Marketing breaks down the fourth wall: smashing the barriers between people and brands

November 13, 2015

By creating unforgettable experiences that turn consumers into brand devotees, George P. Johnson CEO Chris Meyer ’87 is reinventing marketing.

By Georgy Cohen

“Traditional marketing tactics,” says 1987 SHA grad Chris Meyer, “are about creating awareness.”

But for Chris, awareness is not enough.

So he spends his days thinking about how to make marketing more than just something you hear or see, but something you can smell, touch, taste, and feel—or even wear, drive, climb, or build.

In short, Chris believes you should be able to live it, so the barriers between you and the brand fall away, leaving you with a genuine experience—the most powerful marketing of all. That’s why he is CEO of George P. Johnson, a leading global experiential-marketing agency.

“Experiential marketing is important because it’s about building relationships,” says Chris, who has been CEO since 2013. “It’s about creating connections—emotional connections—between people and brands.”

George P. Johnson, founded in 1914, creates immersive, personalized experiences for Fortune 500 clients including Fiat Chrysler, IBM, Gulfstream, Toyota, Salesforce, Honda, Cisco, Pepsi, Under Armour, and more. Some of these experiences and events include the annual Salesforce Dreamforce conference, which attracts over 150,000 attendees and is the biggest technology event of its kind, and Camp Jeep, a program where people actually ride in vehicles and talk with product experts as they experience how the vehicle performs in different landscapes and environments.

GPJ-Chris-Meyer-image-quote3Chris says his interdisciplinary, business-focused curriculum at SHA uniquely prepared him to build a successful global marketing organization. And by applying the principles of hospitality through his leadership at George P. Johnson, Chris is redefining the industry.

“The foundation of education that I received at Cornell really made me understand the importance of people. And at the end of the day, we’re in a people business. We deliver things, we make things, we create things. But it’s all driven by people,” he says. “All of the basics that allow you to exceed guest expectations apply to our business.”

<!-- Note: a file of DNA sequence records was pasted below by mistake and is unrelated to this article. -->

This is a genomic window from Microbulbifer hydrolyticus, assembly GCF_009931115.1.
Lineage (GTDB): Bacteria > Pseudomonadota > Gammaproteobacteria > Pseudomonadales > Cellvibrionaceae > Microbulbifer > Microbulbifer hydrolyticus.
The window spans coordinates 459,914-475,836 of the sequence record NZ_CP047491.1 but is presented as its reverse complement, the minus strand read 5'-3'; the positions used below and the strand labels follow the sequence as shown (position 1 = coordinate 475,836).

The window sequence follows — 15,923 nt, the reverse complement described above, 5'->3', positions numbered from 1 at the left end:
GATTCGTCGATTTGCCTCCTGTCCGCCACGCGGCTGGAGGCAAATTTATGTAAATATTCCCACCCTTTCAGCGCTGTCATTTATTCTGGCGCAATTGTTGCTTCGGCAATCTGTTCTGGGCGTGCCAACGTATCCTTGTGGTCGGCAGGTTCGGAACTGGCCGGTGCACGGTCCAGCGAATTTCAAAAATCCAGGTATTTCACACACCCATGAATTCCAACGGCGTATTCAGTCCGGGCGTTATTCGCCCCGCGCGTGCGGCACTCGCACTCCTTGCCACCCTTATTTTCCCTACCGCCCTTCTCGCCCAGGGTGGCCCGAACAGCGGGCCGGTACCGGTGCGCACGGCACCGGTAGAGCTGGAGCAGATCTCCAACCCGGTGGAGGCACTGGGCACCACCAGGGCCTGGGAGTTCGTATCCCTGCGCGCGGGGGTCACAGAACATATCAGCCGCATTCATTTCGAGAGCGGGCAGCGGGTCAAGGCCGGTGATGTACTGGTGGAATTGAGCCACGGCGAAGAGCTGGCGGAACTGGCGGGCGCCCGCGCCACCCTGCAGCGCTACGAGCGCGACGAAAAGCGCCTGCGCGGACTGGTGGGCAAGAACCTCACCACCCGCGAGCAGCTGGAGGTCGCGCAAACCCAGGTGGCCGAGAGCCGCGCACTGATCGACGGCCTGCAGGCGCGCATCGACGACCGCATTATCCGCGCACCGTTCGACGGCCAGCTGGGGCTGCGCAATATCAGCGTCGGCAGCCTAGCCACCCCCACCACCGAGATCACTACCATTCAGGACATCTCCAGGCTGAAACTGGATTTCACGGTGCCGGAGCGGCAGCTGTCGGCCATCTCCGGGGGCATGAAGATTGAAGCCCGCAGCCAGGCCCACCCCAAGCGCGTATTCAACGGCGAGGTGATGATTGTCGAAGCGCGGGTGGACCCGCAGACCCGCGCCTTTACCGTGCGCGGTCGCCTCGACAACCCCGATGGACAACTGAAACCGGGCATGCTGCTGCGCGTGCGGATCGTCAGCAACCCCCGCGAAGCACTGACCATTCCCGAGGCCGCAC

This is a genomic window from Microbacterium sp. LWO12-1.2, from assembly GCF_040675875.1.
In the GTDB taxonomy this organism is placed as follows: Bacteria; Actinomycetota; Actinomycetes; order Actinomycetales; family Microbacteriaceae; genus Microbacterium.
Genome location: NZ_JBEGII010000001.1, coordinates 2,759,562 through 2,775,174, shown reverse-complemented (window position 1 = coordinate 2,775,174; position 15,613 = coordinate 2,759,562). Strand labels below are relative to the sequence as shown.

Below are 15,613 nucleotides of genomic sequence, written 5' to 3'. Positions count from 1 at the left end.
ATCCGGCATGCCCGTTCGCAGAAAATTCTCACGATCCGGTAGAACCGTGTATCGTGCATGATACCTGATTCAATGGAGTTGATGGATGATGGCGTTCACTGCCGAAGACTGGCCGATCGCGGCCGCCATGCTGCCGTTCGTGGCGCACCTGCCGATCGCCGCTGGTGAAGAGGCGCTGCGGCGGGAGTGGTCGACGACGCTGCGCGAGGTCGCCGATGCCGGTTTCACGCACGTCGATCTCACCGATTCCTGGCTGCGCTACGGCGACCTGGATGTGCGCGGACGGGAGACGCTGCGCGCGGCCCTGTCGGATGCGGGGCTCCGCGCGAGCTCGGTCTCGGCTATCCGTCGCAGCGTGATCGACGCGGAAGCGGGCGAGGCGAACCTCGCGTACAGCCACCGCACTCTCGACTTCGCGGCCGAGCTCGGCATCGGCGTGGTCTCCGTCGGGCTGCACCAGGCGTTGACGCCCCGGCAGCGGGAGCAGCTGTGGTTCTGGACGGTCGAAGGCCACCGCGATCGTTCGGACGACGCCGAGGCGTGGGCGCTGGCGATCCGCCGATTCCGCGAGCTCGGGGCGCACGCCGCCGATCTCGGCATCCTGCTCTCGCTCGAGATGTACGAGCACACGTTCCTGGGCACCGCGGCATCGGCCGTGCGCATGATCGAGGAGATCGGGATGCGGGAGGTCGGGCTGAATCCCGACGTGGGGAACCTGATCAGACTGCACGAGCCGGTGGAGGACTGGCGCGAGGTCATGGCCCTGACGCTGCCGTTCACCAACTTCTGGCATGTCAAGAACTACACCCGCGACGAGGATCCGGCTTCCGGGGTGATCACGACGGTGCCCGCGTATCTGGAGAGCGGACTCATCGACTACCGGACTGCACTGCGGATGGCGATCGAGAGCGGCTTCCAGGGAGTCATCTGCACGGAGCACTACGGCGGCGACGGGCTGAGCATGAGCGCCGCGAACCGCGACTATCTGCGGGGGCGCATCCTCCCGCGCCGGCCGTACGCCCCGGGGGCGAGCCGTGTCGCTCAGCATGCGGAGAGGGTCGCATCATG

When Chris reflects back on his education at SHA, which afforded him the opportunity to draw knowledge from across Cornell’s academic offerings, he sees a rich, multidimensional experience with broad application across industries.

“I think hospitality is no longer just about hotels,” he says. “Hospitality is about experiences. It’s about sports marketing. It’s about hospitals. It’s about retail. It’s about anyplace where people are paid attention to and people spend time.”

GPJ-Chris-Meyer-image-quote2Chris says one of the biggest challenges in the experiential marketing space right now is finding qualified talent—and he is looking to Cornell students and graduates to help fill in the gaps.

“It’s an exciting industry,” he says. “It’s an exciting time.”

4 Comments

  1. Gipson James December 8, 2015 at 5:11 am - Reply

    you article is very interesting and inspiring. i agree that its not about hotels anymore. its about how we market

  2. Anonymous January 24, 2016 at 12:09 am - Reply

    ..and also it is an exciting digital revolution .Marketing is changing and needs to be redefined

  3. Krysta Tzelepi August 1, 2016 at 1:56 pm - Reply

    And it is about what people remember in an emotional ways, when they have gone back home from your hotel or destination

  4. George Kuhn November 21, 2016 at 5:29 am - Reply

    Definitely a large driver as to why we see customer experience (CX) growing in business. Black and white benefits are often not enough in a brand. People buy Apple for the emotional connection. It’s why people wait in line for new Apple releases without being asked, while Microsoft has to market and encourage people to wait outside of their store for new releases. You can fake it.

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